By resigning his post, former Interior Undersecretary Rico Puno has seemingly put to rest all the controversy that has surrounded him since virtually the beginning of the P-Noy administration.
But Puno has also left in his wake a Department of the Interior and Local Government and police force roiled in questions, doubts and accusations, a mess that Interior Secretary-designate Mar Roxas will have to clean up if all the gains made on the way to the “matuwid na daan” paved by the P-Noy administration are to be preserved and widened.
Before his resignation on Monday, Puno found himself embroiled in allegations of having “forced” his way into the offices and private residence of the late Interior Secretary Jesse Robredo—at the time still missing—ostensibly to “secure” documents pertaining to investigations being undertaken. Then followed leaked reports of supposedly overpriced firearms being sold to the Philippine National Police, Puno’s involvement being a trip to Israel he made even as the bidding for the deal was going on.
Ironically, said a senior PNP official, the bidding for the guns was one of the most “open and transparent” undertaken by the police force. “The media are witnesses,” the official pointed out, saying the proceedings, including the opening of the bid documents, were attended by observers, including nongovernment organizations and the media covering the police headquarters. “Everything was aboveboard,” declared the official.
As for the undersecretary’s “suspicious” behavior, Malacañang has already sought to clear Puno’s name, saying the visits he paid to Robredo’s office and condominium unit were at President Aquino’s behest, and that he was accompanied by DILG officials, including Robredo’s immediate assistant.
So why did Puno resign his post? We can attribute this to media pressure, and perhaps Puno’s desire to spare P-Noy any more negative publicity linked to his person and actions. Some others point to the divisions that still persist within the P-Noy administration, to a split between two power blocs that was dramatically illustrated in the setup at the DILG while Robredo was alive, in which he shared power with Puno.
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BUT the controversy raised around Puno’s actions in the DILG has also resulted in the drafting of PNP Director General Nicanor Bartolome to a “civilian” post, allegedly Puno’s old office at the DILG.
Asks the police official I talked with: “Why punish the police for all the mess at the DILG after Robredo’s death? Bartolome has been doing a good job at the PNP, and he needs more time to institute the reforms he has begun.”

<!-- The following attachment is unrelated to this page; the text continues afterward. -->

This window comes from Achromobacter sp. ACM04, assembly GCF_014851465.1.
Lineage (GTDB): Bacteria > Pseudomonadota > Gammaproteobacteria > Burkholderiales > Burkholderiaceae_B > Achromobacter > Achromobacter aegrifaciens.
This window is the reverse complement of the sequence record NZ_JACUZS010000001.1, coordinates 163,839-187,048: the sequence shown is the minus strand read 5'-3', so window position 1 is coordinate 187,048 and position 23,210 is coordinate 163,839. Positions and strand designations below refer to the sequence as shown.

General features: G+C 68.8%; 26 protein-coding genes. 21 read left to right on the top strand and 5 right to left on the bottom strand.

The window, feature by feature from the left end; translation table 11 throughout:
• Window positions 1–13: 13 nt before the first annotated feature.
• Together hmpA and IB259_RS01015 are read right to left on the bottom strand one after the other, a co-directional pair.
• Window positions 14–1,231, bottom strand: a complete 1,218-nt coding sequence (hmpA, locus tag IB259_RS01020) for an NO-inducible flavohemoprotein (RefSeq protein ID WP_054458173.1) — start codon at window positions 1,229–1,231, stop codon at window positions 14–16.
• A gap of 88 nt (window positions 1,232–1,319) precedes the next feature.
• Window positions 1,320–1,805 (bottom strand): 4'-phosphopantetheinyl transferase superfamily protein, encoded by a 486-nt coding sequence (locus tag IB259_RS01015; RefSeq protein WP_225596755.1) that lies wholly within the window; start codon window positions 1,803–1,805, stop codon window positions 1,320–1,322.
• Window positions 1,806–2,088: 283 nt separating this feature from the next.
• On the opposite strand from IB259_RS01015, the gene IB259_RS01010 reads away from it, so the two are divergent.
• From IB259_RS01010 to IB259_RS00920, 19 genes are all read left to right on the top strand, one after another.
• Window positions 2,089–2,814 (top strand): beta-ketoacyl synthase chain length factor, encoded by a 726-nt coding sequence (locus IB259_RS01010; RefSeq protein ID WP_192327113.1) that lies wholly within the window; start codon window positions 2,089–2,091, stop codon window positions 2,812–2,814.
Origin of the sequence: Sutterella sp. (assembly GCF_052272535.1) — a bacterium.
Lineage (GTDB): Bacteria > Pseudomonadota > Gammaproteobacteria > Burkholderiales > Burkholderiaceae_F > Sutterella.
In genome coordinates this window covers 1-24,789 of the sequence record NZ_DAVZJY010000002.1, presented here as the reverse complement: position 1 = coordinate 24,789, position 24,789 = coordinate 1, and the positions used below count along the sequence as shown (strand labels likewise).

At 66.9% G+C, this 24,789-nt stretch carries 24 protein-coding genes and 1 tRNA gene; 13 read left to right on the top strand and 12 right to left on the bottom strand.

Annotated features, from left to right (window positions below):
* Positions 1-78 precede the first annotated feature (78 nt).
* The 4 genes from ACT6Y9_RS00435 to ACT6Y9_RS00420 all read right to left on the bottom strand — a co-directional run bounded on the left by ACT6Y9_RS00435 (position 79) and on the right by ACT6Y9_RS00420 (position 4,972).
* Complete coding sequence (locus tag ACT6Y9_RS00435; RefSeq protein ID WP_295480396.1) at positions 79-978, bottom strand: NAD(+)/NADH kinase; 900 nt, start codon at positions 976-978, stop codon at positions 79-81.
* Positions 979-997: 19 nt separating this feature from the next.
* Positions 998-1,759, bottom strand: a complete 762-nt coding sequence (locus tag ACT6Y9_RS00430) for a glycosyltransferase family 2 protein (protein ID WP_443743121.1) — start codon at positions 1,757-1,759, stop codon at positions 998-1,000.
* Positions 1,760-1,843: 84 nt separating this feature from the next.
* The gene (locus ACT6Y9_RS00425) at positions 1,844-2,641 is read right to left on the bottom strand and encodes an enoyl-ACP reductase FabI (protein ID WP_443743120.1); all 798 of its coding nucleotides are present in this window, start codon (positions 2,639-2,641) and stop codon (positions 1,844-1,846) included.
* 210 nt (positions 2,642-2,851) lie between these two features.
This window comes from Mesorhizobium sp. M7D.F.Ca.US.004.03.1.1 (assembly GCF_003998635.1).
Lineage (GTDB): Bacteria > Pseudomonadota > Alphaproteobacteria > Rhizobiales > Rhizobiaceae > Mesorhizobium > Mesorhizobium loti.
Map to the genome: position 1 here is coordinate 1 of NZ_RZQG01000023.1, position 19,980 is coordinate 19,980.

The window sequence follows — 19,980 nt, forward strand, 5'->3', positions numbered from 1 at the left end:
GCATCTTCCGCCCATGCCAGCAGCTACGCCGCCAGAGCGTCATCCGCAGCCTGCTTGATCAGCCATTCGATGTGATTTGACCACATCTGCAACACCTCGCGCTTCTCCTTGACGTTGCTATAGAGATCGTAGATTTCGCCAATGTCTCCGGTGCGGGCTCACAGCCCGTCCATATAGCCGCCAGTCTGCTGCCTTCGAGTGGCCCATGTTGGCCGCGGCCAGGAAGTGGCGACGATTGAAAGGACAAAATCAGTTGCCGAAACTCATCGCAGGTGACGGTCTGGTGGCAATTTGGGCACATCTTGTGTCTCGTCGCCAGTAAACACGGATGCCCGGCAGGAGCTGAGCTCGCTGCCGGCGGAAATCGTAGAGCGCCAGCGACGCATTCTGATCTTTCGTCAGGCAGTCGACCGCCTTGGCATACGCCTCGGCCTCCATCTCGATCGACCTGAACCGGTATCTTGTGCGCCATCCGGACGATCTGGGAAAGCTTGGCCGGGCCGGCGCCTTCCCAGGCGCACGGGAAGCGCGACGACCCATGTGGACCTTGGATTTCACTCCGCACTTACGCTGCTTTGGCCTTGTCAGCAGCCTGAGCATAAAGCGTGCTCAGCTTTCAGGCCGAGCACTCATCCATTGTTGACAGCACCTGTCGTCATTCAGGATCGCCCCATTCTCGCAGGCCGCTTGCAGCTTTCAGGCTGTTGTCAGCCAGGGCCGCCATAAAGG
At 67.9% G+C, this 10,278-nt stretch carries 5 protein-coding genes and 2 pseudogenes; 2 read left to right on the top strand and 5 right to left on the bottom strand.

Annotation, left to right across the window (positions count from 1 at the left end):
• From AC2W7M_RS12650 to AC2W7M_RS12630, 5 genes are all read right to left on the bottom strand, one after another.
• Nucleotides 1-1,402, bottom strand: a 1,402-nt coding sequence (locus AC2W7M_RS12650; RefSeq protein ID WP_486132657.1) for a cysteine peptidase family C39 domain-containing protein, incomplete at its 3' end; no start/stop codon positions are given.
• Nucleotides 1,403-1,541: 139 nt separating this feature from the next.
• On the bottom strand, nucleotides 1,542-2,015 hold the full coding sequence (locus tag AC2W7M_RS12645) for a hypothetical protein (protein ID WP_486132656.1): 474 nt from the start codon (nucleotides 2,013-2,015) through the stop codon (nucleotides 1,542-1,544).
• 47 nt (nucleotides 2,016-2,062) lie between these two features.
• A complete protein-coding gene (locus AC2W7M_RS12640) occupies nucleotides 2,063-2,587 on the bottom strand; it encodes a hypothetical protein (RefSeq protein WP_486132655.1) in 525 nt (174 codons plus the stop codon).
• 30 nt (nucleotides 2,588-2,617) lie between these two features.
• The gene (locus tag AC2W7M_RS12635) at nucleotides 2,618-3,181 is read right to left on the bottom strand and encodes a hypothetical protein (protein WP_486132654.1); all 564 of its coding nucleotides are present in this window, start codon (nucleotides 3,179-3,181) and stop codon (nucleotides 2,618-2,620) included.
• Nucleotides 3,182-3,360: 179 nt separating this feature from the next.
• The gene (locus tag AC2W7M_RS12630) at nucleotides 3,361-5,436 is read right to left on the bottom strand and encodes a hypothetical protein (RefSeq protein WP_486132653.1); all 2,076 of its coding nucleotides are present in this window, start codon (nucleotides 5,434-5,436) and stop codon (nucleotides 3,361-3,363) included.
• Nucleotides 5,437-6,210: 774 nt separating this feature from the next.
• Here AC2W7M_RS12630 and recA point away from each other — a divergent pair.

Speculations about Bartolome’s transfer, fueled mainly by P-Noy’s remarks, reached fever pitch when the police general showed up at ceremonies in Camp Aguinaldo wearing civilian clothes—a barong—to honor the NDRRMC personnel who took part in the rescue and recovery efforts after the plane crash where Robredo died, and in the rescue efforts after the recent floods following torrential monsoon rains.
Bartolome denied his plans to transfer soon, but his speculated departure follows a pattern set by his predecessors, who, after a few years (and even months) as PNP chief, went on to civilian posts after retirement. Bartolome is to retire in March next year.
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IT’S A sad thing about Senate President Juan Ponce Enrile, who is rapidly losing all the goodwill he gained from presiding over the impeachment trial of then Chief Justice Renato Corona.
Enrile had silenced and reassured skeptics with his even-handed (if sometimes testy) leadership during the months of the trial, belying his age with his sharp analysis during the hearings, and with his reasoned and very credible explanation for his vote for impeachment.
But in his role as Senate President overseeing the legislative debates on such contentious measures as the Reproductive Health bill, Enrile has not only proven to be a hindrance to the bill’s progress but has even raised issues that have been rehashed and worried over to death.
For one, he has scheduled a privilege speech on the RH bill, but so far has not scheduled when or if he will deliver it. This raises suspicions that the purpose of his speech is more to delay passage of the bill rather than help clarify the issues so that the senators can finally vote on it.
If Enrile showed intellectual acumen and moral courage in his handling of the Corona impeachment, his actions as Senate President in the course of the debates over the RH bill show mental dishonesty of the highest order and a penchant for bending over backward merely to accommodate RH opponents.
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SENATOR Enrile should deliver his pending privilege speech posthaste, if only to get off his chest his remaining doubts and misgivings on the RH bill, and then allow the senators to discuss and vote on the bill already.
The Filipino public has made up its mind about the need for, importance of, and couples’ right to access to all methods of family planning. What we’re seeing with this undemocratic, unreasonable holding pattern on the bill is the leaders’ pandering to a small slice of the Filipino public who still cannot bring themselves to help Filipino men and women achieve their own reproductive goals and freedoms.
Get with the program, guys and gals. It’s time the Philippines caught up with the rest of the enlightened world.